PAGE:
We wish to thank Dr. Braxton Alfred for statistical assistance.
Article first published online: 2 MAY 2005
Copyright © 1973 Wiley-Liss, Inc., A Wiley Company
American Journal of Physical Anthropology
Volume 38, Issue 3, pages 727–738, May 1973
How to Cite
Birkbeck, J. A. and Lee, M. (1973), Growth and skeletal maturation in British Columbia Indian populations. Am. J. Phys. Anthropol., 38: 727–738. doi: 10.1002/ajpa.1330380311
Supported by National Health grant 609-7-214 and 609-7-236, and University of British Columbia Research Grants.
- Issue published online: 2 MAY 2005
- Article first published online: 2 MAY 2005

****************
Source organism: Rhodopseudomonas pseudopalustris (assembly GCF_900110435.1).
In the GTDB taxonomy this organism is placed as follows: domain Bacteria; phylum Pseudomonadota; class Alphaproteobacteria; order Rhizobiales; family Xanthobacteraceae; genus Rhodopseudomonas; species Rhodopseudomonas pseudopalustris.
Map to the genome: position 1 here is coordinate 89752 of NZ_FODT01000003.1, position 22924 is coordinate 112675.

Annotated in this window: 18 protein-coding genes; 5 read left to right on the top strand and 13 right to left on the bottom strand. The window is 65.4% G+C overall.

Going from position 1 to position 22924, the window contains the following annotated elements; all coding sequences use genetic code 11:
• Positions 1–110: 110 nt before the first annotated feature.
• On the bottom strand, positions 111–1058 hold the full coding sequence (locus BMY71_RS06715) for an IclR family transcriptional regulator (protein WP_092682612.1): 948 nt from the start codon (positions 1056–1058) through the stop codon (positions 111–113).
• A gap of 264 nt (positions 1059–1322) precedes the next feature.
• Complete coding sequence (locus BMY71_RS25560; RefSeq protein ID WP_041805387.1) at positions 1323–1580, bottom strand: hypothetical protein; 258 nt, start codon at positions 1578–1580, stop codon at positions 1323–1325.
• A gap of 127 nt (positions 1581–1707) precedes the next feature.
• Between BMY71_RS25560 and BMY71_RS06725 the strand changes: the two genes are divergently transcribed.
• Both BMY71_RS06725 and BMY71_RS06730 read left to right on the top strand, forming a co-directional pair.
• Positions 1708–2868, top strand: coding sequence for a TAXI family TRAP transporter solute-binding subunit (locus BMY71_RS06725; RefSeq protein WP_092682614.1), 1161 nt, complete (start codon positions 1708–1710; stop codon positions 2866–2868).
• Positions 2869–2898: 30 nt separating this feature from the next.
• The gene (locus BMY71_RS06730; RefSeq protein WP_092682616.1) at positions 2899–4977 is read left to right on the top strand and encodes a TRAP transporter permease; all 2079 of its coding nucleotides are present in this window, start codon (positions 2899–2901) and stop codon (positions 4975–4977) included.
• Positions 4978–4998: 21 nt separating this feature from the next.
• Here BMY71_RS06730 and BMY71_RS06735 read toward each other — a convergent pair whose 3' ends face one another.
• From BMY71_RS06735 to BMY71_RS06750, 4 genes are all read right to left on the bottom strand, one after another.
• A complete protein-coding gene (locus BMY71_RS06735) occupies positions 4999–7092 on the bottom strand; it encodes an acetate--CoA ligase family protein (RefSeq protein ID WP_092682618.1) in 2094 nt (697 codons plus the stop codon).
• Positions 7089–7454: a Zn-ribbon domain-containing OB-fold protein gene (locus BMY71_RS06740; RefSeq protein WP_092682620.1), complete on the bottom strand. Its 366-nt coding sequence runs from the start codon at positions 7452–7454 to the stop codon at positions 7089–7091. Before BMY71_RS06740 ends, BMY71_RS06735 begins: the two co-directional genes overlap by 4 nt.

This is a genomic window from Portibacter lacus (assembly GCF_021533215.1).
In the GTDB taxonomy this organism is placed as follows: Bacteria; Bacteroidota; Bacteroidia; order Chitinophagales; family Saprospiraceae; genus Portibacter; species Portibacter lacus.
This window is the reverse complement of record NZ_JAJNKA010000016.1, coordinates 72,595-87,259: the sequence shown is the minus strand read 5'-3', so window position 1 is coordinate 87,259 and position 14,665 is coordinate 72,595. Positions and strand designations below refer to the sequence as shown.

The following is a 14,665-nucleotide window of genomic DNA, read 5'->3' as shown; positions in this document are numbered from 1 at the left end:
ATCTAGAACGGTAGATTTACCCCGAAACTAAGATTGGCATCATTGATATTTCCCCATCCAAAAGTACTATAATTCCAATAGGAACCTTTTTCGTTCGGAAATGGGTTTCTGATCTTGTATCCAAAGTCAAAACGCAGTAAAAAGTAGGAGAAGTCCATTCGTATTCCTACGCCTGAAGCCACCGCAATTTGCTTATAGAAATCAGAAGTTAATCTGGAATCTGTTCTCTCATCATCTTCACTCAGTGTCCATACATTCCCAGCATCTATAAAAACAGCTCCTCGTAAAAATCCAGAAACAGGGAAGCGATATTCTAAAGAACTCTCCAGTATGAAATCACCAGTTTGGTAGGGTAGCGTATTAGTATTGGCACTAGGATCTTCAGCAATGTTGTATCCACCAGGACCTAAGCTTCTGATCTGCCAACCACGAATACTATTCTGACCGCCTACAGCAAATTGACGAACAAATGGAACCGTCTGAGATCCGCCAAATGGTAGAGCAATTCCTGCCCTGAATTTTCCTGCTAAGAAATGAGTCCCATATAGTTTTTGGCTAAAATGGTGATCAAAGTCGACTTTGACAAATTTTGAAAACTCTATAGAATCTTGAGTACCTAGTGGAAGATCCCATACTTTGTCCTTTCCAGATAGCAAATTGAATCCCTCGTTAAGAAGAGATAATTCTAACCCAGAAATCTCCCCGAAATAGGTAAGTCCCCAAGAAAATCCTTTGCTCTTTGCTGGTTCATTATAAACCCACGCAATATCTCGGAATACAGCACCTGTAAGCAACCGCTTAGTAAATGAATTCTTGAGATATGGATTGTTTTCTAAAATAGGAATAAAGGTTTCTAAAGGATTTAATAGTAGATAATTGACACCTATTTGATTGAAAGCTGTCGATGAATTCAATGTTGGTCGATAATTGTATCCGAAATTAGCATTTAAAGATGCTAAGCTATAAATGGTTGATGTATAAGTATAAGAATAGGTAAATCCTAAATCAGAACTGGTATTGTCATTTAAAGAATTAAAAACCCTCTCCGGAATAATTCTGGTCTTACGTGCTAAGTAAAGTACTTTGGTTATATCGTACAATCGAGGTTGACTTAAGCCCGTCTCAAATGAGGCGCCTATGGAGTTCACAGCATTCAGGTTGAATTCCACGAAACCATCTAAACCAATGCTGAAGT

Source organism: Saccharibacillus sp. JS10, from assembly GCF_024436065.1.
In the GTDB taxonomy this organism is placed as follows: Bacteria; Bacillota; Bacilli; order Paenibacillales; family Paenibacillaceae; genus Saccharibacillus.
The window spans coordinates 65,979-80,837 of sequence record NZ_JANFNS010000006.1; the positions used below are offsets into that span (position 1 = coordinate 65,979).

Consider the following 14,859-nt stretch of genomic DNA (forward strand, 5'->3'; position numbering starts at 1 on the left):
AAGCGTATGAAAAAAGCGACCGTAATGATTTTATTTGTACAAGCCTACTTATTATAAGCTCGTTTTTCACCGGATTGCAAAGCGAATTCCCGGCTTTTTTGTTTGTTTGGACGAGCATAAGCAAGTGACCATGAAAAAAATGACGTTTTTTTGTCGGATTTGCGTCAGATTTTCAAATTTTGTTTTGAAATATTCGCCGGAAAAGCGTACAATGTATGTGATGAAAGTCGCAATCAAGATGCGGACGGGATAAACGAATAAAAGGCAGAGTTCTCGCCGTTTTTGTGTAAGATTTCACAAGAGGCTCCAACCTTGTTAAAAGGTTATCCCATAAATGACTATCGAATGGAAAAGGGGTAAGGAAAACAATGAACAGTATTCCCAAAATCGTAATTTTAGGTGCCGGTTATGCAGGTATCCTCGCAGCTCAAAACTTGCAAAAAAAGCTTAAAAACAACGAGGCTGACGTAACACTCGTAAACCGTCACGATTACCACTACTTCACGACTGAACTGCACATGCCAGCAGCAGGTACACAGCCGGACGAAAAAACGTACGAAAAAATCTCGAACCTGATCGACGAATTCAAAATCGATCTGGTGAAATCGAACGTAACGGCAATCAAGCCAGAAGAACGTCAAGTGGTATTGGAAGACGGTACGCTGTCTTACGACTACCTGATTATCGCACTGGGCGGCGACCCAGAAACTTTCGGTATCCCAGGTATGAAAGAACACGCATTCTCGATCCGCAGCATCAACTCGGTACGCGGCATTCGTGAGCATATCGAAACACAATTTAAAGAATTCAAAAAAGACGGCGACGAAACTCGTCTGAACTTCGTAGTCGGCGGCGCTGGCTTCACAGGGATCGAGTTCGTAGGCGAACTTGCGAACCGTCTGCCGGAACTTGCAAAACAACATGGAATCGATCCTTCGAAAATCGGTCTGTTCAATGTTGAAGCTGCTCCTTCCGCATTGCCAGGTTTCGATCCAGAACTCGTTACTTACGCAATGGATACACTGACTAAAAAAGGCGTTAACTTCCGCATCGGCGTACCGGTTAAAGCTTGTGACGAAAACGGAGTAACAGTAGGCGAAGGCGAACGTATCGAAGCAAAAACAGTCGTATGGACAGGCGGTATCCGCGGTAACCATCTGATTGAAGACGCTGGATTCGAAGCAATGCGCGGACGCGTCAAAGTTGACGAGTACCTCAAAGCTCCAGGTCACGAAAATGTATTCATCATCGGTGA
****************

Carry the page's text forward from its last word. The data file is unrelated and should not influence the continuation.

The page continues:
Stature and skeletal maturation in childhood, mature stature, and calorie and protein intakes were studied in two populations of British Columbia Indians. Although mature stature was similar in both groups, one population (Anaham) showed delayed stature achieved for age and delayed skeletal maturity in childhood, compared with the other population (Ahousat). Analysis of growth data suggests that environmental factors are probably the predominant cause of the differences, which coincide with differences in nutritional status. Mean calorie intakes at Ahousat approximate or exceed the Canadian Dietary Standards, but those at Anaham are consistently below the standards for all age groups. Although mean protein intakes are well above the standards for all age groups, except teen-age girls at both reserves, they are consistently lower at Anaham than at Ahousat.